Pam Webb

a writer's journey as a reader

Archive for the tag “John Steinbeck”

Burn and Turn: Censored and Challenged Books/BB Week #1


What have To Kill A Mockingbird, The Awakening, Huckleberry Finn, and The Hunger Games all have in common?  Easy. Besides making the bestsellers list, they have also made the banned books list. And let’s pause this opening for a bit of clarification. Banned Book Week is actually misleading, since books aren’t technically banned anymore–they are challenged, since we all have, at least in the US of A, the ability to procure what we want to read.

Banned Book Week is the annual emphasis that occurs during the last week of September, and serves as a reminder how society, during given points and times in history, get tweaked about what is available to read.  However, it is not only in the United States that books have created ire in the powers of say so.  Read Tweak happens around the world.  For instance:

Lewis Carroll’s Alice in Wonderland:  Used to be banned in the province of Hunan, China, beginning in 1931 for its portrayal of anthropomorphized animals acting on the same level of complexity as human beings. The censor General Ho Chien believed that attributing human language to animals was an insult to humans. He feared that the book would teach children to regard humans and animals on the same level, which would be “disastrous.”

Then again sometimes banning is not good enough–let’s just burn the bugger and totally purge society’s ability for intellectual discernment.  Burned books would include:

  • Ulysses, by James Joyce–Burned in the U.S. (1918)
  • The Grapes of Wrath, by John SteinbeckBurned by the East St. Louis, IL Public Library (1939)
  • The Sun Also Rises, by Ernest Hemingway–Burned in Nazi bonfires in Germany (1933)
  • Slaughterhouse Five, by Kurt Vonnegut–Burned in Drake, ND (1973)

Although there haven’t been any recent burnings, Ray Bradbury (rest in peace, Ray, you are missed) foresaw a day when all books would be burned. Not because of poisoned opinion, offended sensibilities, or societal outrage–no, Ray thought books would be burned due to lack of interest.  Intellectual thought via the printed page would be overridden by the quest of Jello entertainment(that ubiquitous substance which has form but no true nutrition and is quite similar to most television programming). In the near future Bradbury believed it would be illegal to own or read books so the government created a mockery out the fireman and had him burn books instead of saving that which would burn.  The paradox is stunningly brilliant, which is why Bradbury and his insights will be missed.

The book I refer to is, of course, Fahrenheit 451. The delicious and sad irony is that F451 was censored for its language in order for school districts to allow it on reading lists.

This week I will be posting views, trivia, and insights about banning, censoring, and challenging intellectual matter, because it does matter.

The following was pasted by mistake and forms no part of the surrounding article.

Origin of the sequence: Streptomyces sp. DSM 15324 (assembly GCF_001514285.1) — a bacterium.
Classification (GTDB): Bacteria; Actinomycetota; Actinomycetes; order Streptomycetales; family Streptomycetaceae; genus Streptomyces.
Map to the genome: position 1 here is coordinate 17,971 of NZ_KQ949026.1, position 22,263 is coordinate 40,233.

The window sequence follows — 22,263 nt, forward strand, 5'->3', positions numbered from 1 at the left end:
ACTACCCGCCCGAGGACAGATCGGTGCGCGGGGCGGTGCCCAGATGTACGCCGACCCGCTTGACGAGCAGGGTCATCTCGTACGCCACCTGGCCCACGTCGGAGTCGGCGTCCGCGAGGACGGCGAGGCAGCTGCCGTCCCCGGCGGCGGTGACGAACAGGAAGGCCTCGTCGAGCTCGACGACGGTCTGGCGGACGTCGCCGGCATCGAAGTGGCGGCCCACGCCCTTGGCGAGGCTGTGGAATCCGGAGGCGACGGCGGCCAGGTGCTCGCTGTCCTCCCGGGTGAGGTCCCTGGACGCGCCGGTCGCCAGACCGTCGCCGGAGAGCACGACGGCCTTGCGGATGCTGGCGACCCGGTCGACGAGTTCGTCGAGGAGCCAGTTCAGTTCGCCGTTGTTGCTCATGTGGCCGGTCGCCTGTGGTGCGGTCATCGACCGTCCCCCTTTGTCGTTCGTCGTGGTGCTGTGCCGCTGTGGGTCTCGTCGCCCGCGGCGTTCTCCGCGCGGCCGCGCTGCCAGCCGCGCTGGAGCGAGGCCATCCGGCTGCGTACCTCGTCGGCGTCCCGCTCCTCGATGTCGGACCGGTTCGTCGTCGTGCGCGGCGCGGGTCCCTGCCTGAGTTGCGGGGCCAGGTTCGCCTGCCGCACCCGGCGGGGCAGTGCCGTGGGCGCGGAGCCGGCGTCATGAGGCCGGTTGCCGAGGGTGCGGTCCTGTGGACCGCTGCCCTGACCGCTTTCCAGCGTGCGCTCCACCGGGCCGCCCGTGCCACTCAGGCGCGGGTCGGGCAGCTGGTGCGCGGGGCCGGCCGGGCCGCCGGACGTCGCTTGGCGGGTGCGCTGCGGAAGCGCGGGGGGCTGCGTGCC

Banned Book Week.  Read a book and challenge your brain.

Ray Bradbury

Ray Bradbury (Photo credit: Wikipedia)

#4: Required Reading for High School English


Having recently plunked out my series list caused me to wonder about creating other lists.  Yes, I am a confessed list maker.  I have Post-It squares tacked all over the place of To-Dos, Epiphanies, Story Starts, Poem Parts, and Lesson Plan Pundits.  The Cricket List will be an on-going project.  Today’s offering is #4: Required reading in high school English.  I encourage your suggestions:

The Cricket List:

1. Children’s authors and selected titles

2.  YA authors and selected titles

3.  Picture books

4.  Required reading in high school English:

  • The Outsiders(teens haven’t changed too much in the thirty years this has been out)
  • The Miracle Worker (Helen Keller is a hero favorite and goes a long way in learning about overcoming adversity)
  • Pride and Prejudice (all man/woman hate-at-first sight movies stem from this gem)
  • Sherlock Holmes (the original, to understand why Robert Downey and Jude Law’s version is pure entertainment)
  • Frankenstein (a riveting read and shows the fallacy of Hollywood’s meddling)
  • Jules Verne (original science fiction master storyteller)
  • Julius Caesar (politics gone wrong)
  • Hamlet (love-revenge-hate-murder-intrigue-dueling-witty wordplay–who could ask for more in a plot)
  • Taming of the Shrew (Men are from Mars and Women are from Venus four hundred years ago)
  • Othello (Shakespeare was ahead of his time with this tale)
  • A Midsummer Night’s Dream (a light-hearted romp which shows not all is tragedy on Shakespeare’s plate)
  • To Kill a Mockingbird (timeless classic which showcases the South both in a positive and negative way)
  • The Once and Future King (or some version of King Arthur–I like John Steinbeck‘s version)
  • Stargirl (beautiful story of not conforming to peer pressure or the consequences when one does)
  • John Donne‘s Holy Sonnet X (Death Be Not Proud)
  • She Walks in Beauty (timeless appreciation of beauty)
  • Rime of the Ancient Mariner (To understand Pirates of the Caribbean better)
  • Beowulf (so you can boo/hiss at the animated version and hope it will be done correctly someday)
  • Canterbury Tales (when you rewatch A Knight’s Tale you will laugh at the inside jokes)
  • Steinbeck (Grapes of Wrath, of course)
  • Mark Twain (American Lit wouldn’t be the same without him)
  • The Odyssey (understanding the epicness of heroes and their journey)
  • Romeo and Juliet (umm, how could one not read R&J?)

5.  Beach Reads

6.  Must reads

7. Saw the movie, then read the book

8.  Read the book, wish it were a movie

9. Poems to know and grow on

10. GoodRead gotta-get-to-someday reads

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